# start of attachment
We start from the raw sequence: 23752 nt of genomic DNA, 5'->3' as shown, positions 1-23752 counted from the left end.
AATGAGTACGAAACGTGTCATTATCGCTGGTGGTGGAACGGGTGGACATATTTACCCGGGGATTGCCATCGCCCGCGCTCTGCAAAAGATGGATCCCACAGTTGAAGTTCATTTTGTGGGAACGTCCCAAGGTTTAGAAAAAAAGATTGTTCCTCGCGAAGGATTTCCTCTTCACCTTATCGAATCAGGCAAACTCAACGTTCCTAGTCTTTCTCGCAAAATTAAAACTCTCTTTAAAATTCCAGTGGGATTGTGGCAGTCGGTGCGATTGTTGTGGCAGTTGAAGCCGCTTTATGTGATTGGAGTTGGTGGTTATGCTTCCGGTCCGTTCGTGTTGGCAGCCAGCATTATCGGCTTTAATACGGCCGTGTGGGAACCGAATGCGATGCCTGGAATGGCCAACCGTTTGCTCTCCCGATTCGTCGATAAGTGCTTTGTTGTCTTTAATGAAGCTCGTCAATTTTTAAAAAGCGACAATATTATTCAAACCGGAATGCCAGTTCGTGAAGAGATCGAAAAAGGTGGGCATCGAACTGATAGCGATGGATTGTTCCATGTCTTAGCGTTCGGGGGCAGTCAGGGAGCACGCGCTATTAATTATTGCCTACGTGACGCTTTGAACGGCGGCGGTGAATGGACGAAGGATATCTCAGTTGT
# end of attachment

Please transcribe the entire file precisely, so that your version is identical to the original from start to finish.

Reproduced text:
We start from the raw sequence: 23752 nt of genomic DNA, 5'->3' as shown, positions 1-23752 counted from the left end.
AATGAGTACGAAACGTGTCATTATCGCTGGTGGTGGAACGGGTGGACATATTTACCCGGGGATTGCCATCGCCCGCGCTCTGCAAAAGATGGATCCCACAGTTGAAGTTCATTTTGTGGGAACGTCCCAAGGTTTAGAAAAAAAGATTGTTCCTCGCGAAGGATTTCCTCTTCACCTTATCGAATCAGGCAAACTCAACGTTCCTAGTCTTTCTCGCAAAATTAAAACTCTCTTTAAAATTCCAGTGGGATTGTGGCAGTCGGTGCGATTGTTGTGGCAGTTGAAGCCGCTTTATGTGATTGGAGTTGGTGGTTATGCTTCCGGTCCGTTCGTGTTGGCAGCCAGCATTATCGGCTTTAATACGGCCGTGTGGGAACCGAATGCGATGCCTGGAATGGCCAACCGTTTGCTCTCCCGATTCGTCGATAAGTGCTTTGTTGTCTTTAATGAAGCTCGTCAATTTTTAAAAAGCGACAATATTATTCAAACCGGAATGCCAGTTCGTGAAGAGATCGAAAAAGGTGGGCATCGAACTGATAGCGATGGATTGTTCCATGTCTTAGCGTTCGGGGGCAGTCAGGGAGCACGCGCTATTAATTATTGCCTACGTGACGCTTTGAACGGCGGCGGTGAATGGACGAAGGATATCTCAGTTGT